I am no expert on pearls, but in this post I will share with you a bit of research I have done on pearls. Anyone seeking more detail or clarification would be well advised to consult with a certified gemologist and/or GIA (Gemological Institute of America). But here are a few interesting things I have found --
(side note: Many thanks to Jeffery Bergman on LinkedIn, who found some needed corrections and shared them with me...)
A pearl is an object produced when a mollusk produces layers of nacre (pronounced NAY-kur) around some type of irritant inside its shell. In natural pearls, the irritant may be another organism from the water. In cultured pearls, a nucleous is inserted (by humans) into the mollusk to start the process. The ideal pearl is perfectly round and smooth, but many other shapes (baroque, oval button and drop) can occur. The finest quality natural pearls have been highly valued as gemstones and objects of beauty for many centuries. Because of this, pearl has become a metaphor for something rare, fine, admirable and valuable. The necklace to the right is made with multicolor South Sea & Tahitian pearls, assorted gemstones and 24K Gold Vermeil; from OrientalEmpire on Etsy.
Historically, many natural pearls were found in the Persian Gulf; unfortunately, today, most have already been harvested. Natural (or wild) pearls, formed without human intervention, are very rare. Many hundreds of pearl oysters or mussels must be gathered and opened, and thus killed, to find even one wild pearl; for many centuries, this was the only way pearls were obtained, and why pearls fetched such extraordinary prices in the past. Today, natural ‘pearling’ occurs mostly in seas off Bahrain (a country in the Middle East). Australia also has one of the world's last remaining fleets of pearl diving ships. Australian pearl divers dive for south sea pearl oysters to be used in the cultured south sea pearl industry.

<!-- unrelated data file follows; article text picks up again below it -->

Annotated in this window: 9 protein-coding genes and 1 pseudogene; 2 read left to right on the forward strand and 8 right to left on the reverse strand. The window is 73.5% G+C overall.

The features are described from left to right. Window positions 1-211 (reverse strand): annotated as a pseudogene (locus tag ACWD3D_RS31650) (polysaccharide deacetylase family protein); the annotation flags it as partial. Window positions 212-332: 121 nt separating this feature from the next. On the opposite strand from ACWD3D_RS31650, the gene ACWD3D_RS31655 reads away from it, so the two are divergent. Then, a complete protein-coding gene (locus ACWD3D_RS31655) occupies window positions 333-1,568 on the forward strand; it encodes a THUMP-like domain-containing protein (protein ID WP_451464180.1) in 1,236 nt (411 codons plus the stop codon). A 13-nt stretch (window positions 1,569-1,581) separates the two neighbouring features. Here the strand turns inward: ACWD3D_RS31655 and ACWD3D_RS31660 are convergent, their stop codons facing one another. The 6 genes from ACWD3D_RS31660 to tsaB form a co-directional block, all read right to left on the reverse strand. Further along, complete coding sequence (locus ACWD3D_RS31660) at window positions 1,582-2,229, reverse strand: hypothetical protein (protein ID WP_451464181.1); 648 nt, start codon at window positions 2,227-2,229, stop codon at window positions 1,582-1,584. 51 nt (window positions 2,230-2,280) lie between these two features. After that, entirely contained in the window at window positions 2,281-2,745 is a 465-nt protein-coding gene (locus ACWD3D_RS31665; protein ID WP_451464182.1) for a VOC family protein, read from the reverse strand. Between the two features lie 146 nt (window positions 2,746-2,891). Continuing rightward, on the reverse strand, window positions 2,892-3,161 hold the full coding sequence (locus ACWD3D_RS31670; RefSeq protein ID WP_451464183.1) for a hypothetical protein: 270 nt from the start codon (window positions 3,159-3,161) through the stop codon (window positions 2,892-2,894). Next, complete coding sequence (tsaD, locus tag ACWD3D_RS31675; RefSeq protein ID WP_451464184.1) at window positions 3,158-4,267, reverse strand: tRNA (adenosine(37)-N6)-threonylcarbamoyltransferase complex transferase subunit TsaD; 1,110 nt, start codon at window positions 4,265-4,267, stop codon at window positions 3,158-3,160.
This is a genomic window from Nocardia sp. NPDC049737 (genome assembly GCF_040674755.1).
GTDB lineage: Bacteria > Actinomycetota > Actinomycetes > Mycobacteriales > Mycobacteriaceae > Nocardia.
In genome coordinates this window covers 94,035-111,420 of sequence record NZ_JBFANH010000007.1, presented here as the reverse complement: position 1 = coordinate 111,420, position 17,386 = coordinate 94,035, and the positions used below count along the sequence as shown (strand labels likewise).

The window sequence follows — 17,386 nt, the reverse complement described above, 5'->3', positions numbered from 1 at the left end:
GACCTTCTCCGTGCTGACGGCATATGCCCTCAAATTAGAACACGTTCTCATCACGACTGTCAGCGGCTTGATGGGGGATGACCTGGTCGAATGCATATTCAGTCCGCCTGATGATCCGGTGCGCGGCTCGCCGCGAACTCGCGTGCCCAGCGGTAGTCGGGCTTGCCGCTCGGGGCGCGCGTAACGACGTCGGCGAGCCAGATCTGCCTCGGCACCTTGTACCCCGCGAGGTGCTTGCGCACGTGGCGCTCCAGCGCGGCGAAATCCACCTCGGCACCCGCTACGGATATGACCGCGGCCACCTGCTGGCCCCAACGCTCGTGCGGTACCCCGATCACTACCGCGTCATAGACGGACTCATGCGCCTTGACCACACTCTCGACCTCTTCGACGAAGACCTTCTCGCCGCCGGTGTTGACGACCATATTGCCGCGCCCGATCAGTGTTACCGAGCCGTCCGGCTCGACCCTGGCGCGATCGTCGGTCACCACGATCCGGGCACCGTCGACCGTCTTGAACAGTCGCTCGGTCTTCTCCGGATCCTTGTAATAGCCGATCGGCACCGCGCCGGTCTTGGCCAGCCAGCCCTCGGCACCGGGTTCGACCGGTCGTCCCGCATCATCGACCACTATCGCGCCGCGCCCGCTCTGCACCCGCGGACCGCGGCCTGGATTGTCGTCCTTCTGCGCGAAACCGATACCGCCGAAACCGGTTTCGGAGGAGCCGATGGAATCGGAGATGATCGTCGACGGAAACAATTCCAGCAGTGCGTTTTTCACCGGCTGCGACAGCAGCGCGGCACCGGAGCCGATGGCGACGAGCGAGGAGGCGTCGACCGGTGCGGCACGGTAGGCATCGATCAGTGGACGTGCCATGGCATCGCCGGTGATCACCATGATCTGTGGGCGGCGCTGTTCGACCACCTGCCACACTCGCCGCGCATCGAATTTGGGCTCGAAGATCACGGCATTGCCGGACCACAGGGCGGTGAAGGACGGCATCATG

Cultured pearls are grown in pearl farms. The mollusks are raised until they are old enough to accept a nucleous, generally a polished sphere made from freshwater mussel shell. Through a delicate surgical procedure, the technician implants the nucleous and then the mollusks are returned to the water and cared for while the pearl forms. Not all produce a pearl; and not all the pearls are high quality. Over 10,000 pearls may be sorted before a 16” single strand of beautifully matched pearls is assembled. Pearls can be found in saltwater and in freshwater. There are also different types of mollusks that produce very different looking pearls.
Keshi pearls, although they often occur by chance, are not considered natural. They are a byproduct of the culturing process, and therefore don’t happen without human intervention. They are very small, typically only a few millimeters. Keshi pearls are produced by many different types of marine mollusks and freshwater mussels in China. Keshi pearls are actually a mistake in the cultured pearl seeding process. In seeding the cultured pearl, a piece of mantle muscle from a sacrificed oyster is placed with the nucleous (or bead) within the oyster. If the piece of mantle should slip off the bead, a pearl forms of a different shape. Therefore, a Keshi pearl could be considered superior to cultured pearls with a standard bead center. (Lovely Keshi pearl bracelet to the right is from TheSpiralRiver on Etsy.)
Tradenames of cultured pearls are Akoya, white or golden South sea, and black Tahitian.
Akoya pearls are the specialty of Japanese pearl farms. Because Akoya pearls are a high-quality pearl, you'll find them set with gold posts and clasps, and you'll find they are well matched for size, shape, and color. You'll also find few blemishes and a deep, beautiful luster. The Akoya looks very similar to the Freshwater pearl. But on average, Akoya pearls are larger, smoother, rounder, and more lustrous than Freshwater pearls. A wire Wrap necklace of Iolite Moonstone and cultured Blue Akoya Pearls shown to the left is from RohrJewelers on Etsy.